We’ve all become accustomed to the convenience of online shopping, but most of us also crave those tangible interactions we’ve been without for the past year. Add to the fact that consumer behaviour is constantly evolving, and online retailers need to adapt their approach to the customer experience - a pop-up store being an ideal solution.
If there’s one thing eCommerce retailers struggle with, it’s how to replicate the in-store experience. Tools like augmented reality help bring products to life, but physical proximity is by far the best way to encourage brand relationships.
A pop-up gives consumers that hands on experience - something much needed in a post pandemic world. And once you’ve established that in person connection, they’ll feel more of an affinity with your online brand.
Regardless of whether you’re a start-up or an established brand exploring new product lines, assessing consumer demand is critical. A pop-up store allows you to do just that - if it’s a success, it’s a good indication there’s an appetite for what you’re offering.
They do however come at a cost, so you need to make sure you maximise the opportunity. For small brands it can be a large investment, and whilst you’ll likely recoup the costs in footfall sales, for the greatest return you should use your pop-up to generate content, collect reviews, and talk to customers face to face. This will give you a better understanding of who they are, and what they’re looking for from your brand and products.
As a case in point, take VAAY Care. A brand producing CBD cosmetics, they’ve seen great success from pop-ups, using them to connect with consumers on a personal level and learn how they can better their products. This connection also gave them a near 100% conversion rate on review requests - using our in-store app they were able to ask for feedback on every completed transaction. Unfortunately, they had to close their pop-up during lockdown, subsequently missing out on valuable opportunities.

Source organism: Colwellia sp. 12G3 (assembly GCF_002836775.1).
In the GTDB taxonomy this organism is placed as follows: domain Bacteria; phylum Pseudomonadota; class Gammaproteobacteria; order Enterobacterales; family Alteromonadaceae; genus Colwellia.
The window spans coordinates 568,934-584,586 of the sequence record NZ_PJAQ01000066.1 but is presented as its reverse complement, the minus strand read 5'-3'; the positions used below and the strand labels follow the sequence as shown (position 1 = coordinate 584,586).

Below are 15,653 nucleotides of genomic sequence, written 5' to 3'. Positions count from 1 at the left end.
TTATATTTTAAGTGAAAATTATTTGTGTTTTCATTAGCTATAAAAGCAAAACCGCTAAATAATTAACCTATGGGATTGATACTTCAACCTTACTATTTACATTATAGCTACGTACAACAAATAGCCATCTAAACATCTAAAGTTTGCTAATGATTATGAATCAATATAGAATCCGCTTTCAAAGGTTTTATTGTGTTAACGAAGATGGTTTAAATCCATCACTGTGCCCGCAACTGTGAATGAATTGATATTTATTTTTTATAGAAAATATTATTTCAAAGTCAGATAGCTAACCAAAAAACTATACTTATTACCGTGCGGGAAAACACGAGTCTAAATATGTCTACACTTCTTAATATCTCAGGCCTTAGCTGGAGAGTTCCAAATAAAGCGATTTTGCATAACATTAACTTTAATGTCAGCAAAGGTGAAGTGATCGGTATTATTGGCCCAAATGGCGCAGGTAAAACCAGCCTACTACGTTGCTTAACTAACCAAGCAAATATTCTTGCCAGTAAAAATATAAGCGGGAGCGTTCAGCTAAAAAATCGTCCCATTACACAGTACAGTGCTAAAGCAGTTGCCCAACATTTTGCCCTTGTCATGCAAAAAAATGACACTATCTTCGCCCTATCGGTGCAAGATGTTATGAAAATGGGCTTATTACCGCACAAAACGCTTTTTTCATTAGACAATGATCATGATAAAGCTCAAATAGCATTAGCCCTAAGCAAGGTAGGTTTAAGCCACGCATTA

Before lockdown the pop up store allowed customers to test and see the products, Customers would leave reviews in-store helping online customers who are unable to see or test the products.
- Kevin, Head of Tech
Pop-ups are a great sales technique since they create a sense of urgency. That ‘fear of missing out’ psychology drives consumers to visit the store, since they know they only have a limited amount of time to do so. What this brings you is increased brand awareness that can be costly and time consuming to achieve through online marketing.
You can also drive brand awareness through educating the customer. Pop-up stores allow for live demonstrations and talks around your product lines, helping you share key messages that might be tricky to communicate digitally. This approach works well for brands like Vaay who face serious limitations on what they can say about their products online.
If you’re an online store that’s considering expansion into bricks and mortar, a pop-up is an ideal stepping stone. It gives you an idea of how well your brand works as a physical entity, and by comparing sales figures against online performance, you’ll get deeper insight into consumer behaviour.
Knowing how people prefer to purchase certain products helps you plan inventory for both the online and offline arms of your business, as well as strategizing your marketing efforts for each accordingly.
It’d be easy for online retailers to take growth for granted in light of the past 12 months, but in reality, brands need to continually evolve to ensure success in a competitive sector. By using pop-ups to bridge the gap between convenience and tangible experience, digital businesses can drive awareness, gain a loyal customer base and boost their reputation.